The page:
subject. j
ashineton. March 13. The police
d'tnse of charges of negligence of
duty on the day of the suffrage parade
was postponed temporarily by the Sen
ate investigating committee today to
permit the taking of additional evi
dence showing, disorders along the
parade route. Half a dozen police
men were ready to testify that they
did their best.
The spectatcle of three mounted po
licemen chewing gum while two deter
mined women performed the police
duty of keeping a big' crowd out of
the street was told by Mrs. Olive H.
Hasbrouck and Mrs. Randolph For
rest. "The three policemen just smiled
and made no serious attempt to clear
(he street," Said Mrs. Hasbrouck,
"when we asked them repeatedly to
do so. I told the crowd these police
men were about as much use as a fish
would be, and I picked up a little
dane and went to work policing the
comer near the Corcoran Art Gal
lery, where we were stationed to col
lect the banners as the parade reached
that point.
' "Captain Anderson, who was in
charge there, was amused and sneered,
but he kept right on chewing gum."
jkfrs. Forrest, who had been mar
shal of one of the sections, told how
militiamen jumped on the float of
which she was in charge and knocked
over the decoration on it.
Miss Elizabeth Bullock, who was
in the college woman's section ,said
that the age of the college women pro
tected them from most of the insults,
but that the special police were par
ticularly coarse and rough.
Roland Manwell, the twelve-months-
old son of Mr. and Mrs. A. K. Willis,
died at the home of its' parents, No.
118 1-2 Broad street last night follow
ing an illness of several days duration.
The funeral will be conducted from the
residence this afternoon at 4 o'clock
by Rev. J. B. Hurley and the interment
will be made in Cede Grove cemetery.
Unusual Values and Inducements
Will Be Offered by Local
g : Merchants.
Gates Of The City, Have Been
Thrown Oepn To Each
And Every One.
New-Bern's big "Merchants' Week",
the event which has been one of the
sole topics of conversation in this city
with the retail merchants during the
past four days, is at hand and
leading dealers in the city have
thrown open their doors to the peo
ple of Craven and aujouung counties
and give them the best values and the
most inducement ever offered by local
In today's issue of the lournal the
leading merchants of the city are telling
the public just what they have to otter,
the special inducements they are giv
ing in order to get the country people
to come to New Bern thif week and of
th extensive and elaborate displays
of sprinsMjind summer styles which
will le s.en during the week.
bvery reader should carefully persue
each one ot the advertisements. Wheth
er or not they live right here in the city
or in some remote section of the county
makes no material difference. All
will be given the same opportunity
to purchase these goods which will be
marked down to the very lowest price.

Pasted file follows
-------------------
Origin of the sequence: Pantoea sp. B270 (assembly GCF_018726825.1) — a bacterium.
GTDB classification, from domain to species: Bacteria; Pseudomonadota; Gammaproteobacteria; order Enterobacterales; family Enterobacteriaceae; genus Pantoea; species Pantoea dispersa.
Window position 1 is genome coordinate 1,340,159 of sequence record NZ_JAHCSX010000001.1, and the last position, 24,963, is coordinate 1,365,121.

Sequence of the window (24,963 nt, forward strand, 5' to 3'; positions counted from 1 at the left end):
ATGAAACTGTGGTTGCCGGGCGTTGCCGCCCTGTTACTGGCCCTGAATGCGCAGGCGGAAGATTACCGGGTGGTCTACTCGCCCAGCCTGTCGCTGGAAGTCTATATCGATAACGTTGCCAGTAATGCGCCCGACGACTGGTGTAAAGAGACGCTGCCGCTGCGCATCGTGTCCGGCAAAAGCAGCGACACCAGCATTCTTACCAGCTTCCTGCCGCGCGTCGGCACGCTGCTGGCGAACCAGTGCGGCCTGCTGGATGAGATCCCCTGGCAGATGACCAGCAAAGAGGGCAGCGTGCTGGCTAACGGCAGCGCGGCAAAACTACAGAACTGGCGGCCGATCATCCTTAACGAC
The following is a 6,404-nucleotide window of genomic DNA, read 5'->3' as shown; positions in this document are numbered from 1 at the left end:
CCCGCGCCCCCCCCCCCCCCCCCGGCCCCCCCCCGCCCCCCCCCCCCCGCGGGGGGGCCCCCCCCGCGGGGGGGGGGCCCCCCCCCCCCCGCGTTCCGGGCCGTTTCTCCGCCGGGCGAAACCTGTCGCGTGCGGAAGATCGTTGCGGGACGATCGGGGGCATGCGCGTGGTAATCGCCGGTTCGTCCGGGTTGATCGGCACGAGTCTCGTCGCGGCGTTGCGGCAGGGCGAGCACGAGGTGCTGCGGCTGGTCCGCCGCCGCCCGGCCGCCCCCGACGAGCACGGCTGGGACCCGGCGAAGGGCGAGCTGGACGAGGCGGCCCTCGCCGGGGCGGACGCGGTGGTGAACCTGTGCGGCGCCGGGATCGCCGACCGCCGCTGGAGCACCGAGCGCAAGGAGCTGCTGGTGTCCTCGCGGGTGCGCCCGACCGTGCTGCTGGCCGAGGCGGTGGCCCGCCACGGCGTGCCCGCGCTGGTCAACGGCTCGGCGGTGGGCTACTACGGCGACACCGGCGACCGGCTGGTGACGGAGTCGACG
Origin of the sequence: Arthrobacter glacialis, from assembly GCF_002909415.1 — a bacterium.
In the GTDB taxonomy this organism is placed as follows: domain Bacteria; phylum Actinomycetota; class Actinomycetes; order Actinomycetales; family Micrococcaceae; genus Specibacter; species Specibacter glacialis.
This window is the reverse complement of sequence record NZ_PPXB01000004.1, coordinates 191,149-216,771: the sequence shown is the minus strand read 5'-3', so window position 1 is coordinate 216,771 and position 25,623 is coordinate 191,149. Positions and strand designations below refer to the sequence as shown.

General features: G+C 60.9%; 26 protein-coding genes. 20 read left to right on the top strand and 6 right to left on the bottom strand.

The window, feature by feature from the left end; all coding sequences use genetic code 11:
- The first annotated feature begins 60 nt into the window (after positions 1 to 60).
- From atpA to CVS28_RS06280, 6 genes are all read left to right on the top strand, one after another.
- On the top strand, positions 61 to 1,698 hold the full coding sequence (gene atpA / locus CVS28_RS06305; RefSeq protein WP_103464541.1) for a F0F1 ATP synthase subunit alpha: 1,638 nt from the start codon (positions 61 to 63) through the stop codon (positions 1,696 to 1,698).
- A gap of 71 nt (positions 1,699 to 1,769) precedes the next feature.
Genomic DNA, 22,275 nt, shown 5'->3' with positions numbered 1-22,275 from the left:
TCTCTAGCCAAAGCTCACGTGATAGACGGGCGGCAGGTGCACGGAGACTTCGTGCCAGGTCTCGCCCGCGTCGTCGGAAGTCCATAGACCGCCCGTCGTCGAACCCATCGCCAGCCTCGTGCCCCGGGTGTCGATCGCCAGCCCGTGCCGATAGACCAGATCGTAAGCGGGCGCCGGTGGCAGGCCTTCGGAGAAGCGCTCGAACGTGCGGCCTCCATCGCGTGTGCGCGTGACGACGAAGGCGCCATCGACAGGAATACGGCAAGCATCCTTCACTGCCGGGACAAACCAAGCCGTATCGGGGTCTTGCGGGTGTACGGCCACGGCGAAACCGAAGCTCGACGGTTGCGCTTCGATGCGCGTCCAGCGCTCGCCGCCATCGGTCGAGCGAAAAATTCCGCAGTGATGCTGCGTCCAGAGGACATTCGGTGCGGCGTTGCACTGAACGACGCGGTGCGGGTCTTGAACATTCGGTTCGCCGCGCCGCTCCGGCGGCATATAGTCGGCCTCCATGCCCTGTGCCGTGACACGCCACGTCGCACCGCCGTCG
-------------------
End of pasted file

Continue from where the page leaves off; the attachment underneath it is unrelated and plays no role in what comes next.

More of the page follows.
Each advertisement tells a story of
thrift which in the present age is the
main factor in the live of the majority
of people .
' The merchants who are today placing
their announcements before the public
through the columns of the Journal
are all noted for their integrity and fair
dealings and the public may rest as
sured that they will be given the best
values for the least money at their
During "Merchant's Week" there
will be hundreds of visitors in the city
and each and every one is extended a
cordial invitation to feel "at home"
wherever they go, by every business
m4n in the city and the Chamber of
Commerce, through whose efforts this
big event was launched. The gates
of the city are open to all and a genuine
welcome is assured each one.
Uwing to the limited time available
for securing the announcements, not
so many were secured as would have
been possible with longer time lor the
work. But the collection will be found
representative and thoroughly sug
gestive of the new spirit of energy and
enterprise which prevails among New
Bern's business men today. Below
will be found a few hints of the inter
esting and timely messages of the
"Merchants Week" advertisers. In con
nection with these special attention
is called to the advertisements them
selves which will be found on the
fourth and fifth pages.
J. A. Jones offers to several if in need
of livery of any kind or if you want
to buy a horse or a mule. Visitors are
invited to put up their teams at his
place while in the city.
lhe Gaston Hotel assures all visitors
that it table and rooms are the best in
the city and that the rates are reason
able. Special attention is given to
ladies unattended.
L M. Mitchell & Co., announce that
hey will pay postage on all orders for
goods amountiung in value to three
dollars or more. They invite all visitors
to oav them a call, assuring then that
they are welcome to come and loot no
matter if they do not want to o y
Mr. Mitchell wants the people to g?
acquainted I Lh his new store which
is one o e nret ,icst to ueiounaun,-
where . ch. .-t.ttc.
A Clely-incs.-cigc about seeds will
be to .irl in the Men hants' Week an-
mtvit it the r. S. uuny Drug
ar.y. A p.ckage of flower seed
amo. ltrig to twenty-hve cents. it
is mi . h Letter, it mitrlit be said it.
iiassin. lo Lnvsc-ed from a reliable
house lie this than it is lo oder from